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Oh, those pesky fine china drying woes!

I have a love/hate relationship with tea towels. I love how they look and feel, but hate how semi-unabsorbant they are. Pretty? Yes. Functional? Well, they’d lose to a Bounty Quicker Picker-Upper every time.

But in researching the history of tea towels (oh, the things I do for you, dear reader), I’ve discovered that that is an unfair comparison to make. Tea towels were never intended to be used as a replacement kitchen towel to dry saucepans and colanders. Tea towels were created in 18th Century England as a towel to dry expensive tea service pieces of china. Hence, its name and the use of linen material so it wouldn’t scratch these fine pieces.

Fast forward to modern America and so many of us use tea towels as regular kitchen towels because, well, we have them around, we don’t exactly have fine
china and they are towels, aren’t they? I suspect we’ll continue to see an increase of tea towels in American homes as the tea towel industry continues to roll out sweet and sassy designs that make buying tea towels an easy sell. Even for those of us who have no business drying fine china.

In that spirit, check out some of these British-themed tea towels from ToDryFor.com.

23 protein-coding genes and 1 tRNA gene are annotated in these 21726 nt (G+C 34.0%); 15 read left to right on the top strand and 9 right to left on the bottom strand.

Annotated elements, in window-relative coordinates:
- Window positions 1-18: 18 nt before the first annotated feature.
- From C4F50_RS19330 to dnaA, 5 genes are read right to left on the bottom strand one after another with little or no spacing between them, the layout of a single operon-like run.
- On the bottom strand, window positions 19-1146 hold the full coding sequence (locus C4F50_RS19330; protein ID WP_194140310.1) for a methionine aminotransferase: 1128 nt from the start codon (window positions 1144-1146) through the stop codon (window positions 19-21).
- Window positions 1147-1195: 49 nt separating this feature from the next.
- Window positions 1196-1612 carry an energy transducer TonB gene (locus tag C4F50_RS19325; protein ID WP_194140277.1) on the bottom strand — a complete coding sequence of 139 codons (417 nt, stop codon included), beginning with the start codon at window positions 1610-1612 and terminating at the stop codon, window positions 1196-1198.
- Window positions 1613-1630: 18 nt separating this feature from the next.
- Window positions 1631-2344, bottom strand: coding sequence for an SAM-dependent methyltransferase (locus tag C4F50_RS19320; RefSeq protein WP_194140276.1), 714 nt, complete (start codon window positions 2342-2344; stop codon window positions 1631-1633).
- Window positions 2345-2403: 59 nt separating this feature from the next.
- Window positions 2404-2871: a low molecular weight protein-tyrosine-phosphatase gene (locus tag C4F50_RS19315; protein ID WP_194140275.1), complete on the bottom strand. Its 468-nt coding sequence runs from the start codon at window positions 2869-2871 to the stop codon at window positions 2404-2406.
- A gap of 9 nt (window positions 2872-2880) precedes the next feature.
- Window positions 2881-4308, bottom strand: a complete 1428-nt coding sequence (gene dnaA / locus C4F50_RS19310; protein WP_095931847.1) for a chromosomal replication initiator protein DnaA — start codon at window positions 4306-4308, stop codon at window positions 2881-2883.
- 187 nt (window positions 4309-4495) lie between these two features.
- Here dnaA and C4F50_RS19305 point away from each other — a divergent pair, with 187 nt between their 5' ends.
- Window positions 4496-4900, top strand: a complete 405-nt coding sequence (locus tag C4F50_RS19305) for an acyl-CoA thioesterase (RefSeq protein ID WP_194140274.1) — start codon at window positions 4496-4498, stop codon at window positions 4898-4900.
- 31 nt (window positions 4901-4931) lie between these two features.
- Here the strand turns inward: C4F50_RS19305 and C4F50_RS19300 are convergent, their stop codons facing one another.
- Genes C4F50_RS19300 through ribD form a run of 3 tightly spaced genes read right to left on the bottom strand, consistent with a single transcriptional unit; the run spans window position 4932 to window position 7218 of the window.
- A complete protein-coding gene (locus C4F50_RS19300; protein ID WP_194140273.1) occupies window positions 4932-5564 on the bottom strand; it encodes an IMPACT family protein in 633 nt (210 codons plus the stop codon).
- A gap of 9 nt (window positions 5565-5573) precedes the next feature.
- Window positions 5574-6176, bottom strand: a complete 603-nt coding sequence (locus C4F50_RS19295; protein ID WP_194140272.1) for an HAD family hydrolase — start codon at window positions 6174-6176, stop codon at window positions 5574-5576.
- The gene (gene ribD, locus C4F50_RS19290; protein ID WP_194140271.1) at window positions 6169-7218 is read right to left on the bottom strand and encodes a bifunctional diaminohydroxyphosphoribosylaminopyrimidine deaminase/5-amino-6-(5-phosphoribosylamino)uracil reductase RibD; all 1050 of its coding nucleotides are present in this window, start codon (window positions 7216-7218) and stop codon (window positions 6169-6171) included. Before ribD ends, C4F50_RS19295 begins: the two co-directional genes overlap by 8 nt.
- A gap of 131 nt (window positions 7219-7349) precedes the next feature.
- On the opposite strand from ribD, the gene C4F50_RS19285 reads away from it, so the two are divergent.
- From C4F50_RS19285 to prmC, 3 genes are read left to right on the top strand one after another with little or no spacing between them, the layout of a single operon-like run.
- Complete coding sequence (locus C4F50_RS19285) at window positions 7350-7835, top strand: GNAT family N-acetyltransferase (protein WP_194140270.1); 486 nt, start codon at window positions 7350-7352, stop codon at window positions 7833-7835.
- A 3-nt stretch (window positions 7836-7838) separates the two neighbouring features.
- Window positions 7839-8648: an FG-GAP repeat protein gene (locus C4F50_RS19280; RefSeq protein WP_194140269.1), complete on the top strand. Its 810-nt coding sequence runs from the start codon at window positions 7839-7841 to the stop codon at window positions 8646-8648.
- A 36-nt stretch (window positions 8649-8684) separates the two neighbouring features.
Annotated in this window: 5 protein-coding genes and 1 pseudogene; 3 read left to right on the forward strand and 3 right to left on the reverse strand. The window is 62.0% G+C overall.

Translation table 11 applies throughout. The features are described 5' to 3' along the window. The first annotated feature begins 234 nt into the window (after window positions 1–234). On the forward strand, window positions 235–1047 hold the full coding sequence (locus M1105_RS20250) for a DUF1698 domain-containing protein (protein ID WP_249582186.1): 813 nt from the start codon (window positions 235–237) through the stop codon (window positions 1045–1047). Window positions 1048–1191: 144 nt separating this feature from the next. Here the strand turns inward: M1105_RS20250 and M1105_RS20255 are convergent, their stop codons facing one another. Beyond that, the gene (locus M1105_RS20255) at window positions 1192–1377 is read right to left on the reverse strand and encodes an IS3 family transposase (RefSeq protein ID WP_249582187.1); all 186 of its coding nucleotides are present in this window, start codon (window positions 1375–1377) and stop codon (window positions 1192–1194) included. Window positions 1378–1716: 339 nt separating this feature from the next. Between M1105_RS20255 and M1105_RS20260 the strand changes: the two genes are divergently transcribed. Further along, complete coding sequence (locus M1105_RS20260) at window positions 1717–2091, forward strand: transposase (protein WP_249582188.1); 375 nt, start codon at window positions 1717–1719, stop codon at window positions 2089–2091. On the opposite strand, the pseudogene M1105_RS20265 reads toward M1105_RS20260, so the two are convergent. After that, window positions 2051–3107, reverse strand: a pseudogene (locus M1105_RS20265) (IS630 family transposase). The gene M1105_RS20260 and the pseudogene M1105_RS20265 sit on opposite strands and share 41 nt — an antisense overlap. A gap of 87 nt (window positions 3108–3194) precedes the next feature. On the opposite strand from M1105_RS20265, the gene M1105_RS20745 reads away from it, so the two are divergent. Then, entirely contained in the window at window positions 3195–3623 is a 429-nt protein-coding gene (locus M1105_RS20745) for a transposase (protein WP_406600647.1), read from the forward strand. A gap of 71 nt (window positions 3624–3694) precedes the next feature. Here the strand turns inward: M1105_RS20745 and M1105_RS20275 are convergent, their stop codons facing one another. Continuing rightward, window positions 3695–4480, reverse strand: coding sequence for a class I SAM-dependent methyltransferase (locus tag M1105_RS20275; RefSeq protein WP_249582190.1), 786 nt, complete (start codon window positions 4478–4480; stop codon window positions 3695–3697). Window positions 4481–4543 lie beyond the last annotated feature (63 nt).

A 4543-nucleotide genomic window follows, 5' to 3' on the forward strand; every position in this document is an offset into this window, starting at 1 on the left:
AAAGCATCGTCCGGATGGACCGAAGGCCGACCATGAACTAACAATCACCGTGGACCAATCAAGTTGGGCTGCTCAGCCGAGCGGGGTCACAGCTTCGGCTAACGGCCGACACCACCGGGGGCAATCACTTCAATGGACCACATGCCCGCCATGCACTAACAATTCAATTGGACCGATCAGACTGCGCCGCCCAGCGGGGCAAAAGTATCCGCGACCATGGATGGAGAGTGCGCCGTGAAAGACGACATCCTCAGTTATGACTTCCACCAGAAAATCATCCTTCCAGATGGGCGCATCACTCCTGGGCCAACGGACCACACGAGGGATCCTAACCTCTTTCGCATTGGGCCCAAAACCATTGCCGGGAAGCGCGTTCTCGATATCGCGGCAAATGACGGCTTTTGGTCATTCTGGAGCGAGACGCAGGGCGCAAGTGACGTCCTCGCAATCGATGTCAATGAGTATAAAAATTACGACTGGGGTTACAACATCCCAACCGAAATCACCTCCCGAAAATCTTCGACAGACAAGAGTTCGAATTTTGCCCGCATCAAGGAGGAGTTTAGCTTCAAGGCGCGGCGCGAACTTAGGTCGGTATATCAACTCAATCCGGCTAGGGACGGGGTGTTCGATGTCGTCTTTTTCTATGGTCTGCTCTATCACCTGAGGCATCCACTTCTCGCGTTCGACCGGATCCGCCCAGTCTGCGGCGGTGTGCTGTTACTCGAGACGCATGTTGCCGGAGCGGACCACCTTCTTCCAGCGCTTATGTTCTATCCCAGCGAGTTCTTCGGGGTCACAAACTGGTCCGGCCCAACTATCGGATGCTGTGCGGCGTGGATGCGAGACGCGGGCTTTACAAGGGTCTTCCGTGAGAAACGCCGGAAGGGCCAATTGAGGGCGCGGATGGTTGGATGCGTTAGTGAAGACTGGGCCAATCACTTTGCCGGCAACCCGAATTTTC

Shown above, starting at the top left and moving clockwise: London Calling, London, Made in England, Jelly, Family Favourites, Fish & Chips and City Skyline. All are available at ToDryFor.com, which delivers in the US.

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Posted on 14, October 2011, in Design and tagged , . Bookmark the permalink. 2 Comments.

  1. A few years ago, I ran out of good tea towels (aka tea cloths in our house) and asked nearly everyone I knew if they’d get me one… and I got deluged with the things! But just before they started being given to me, I found some great ones via a company called Lakeland (I dunno if you can order from them from outside the UK, but I’d think you can) and they were amazing. So now I have a (large) drawer full of the things.

    They may originally have been for drying fine china, but there is a kind that’s just for drying glass (hence, called ‘glass cloths’. Yet they look much the same as tea towels).

  2. PS. I just had a quick look around the ‘todryfor’ website – they’ve some nice stuff… I can see a few Xmas prezzies coming from there!

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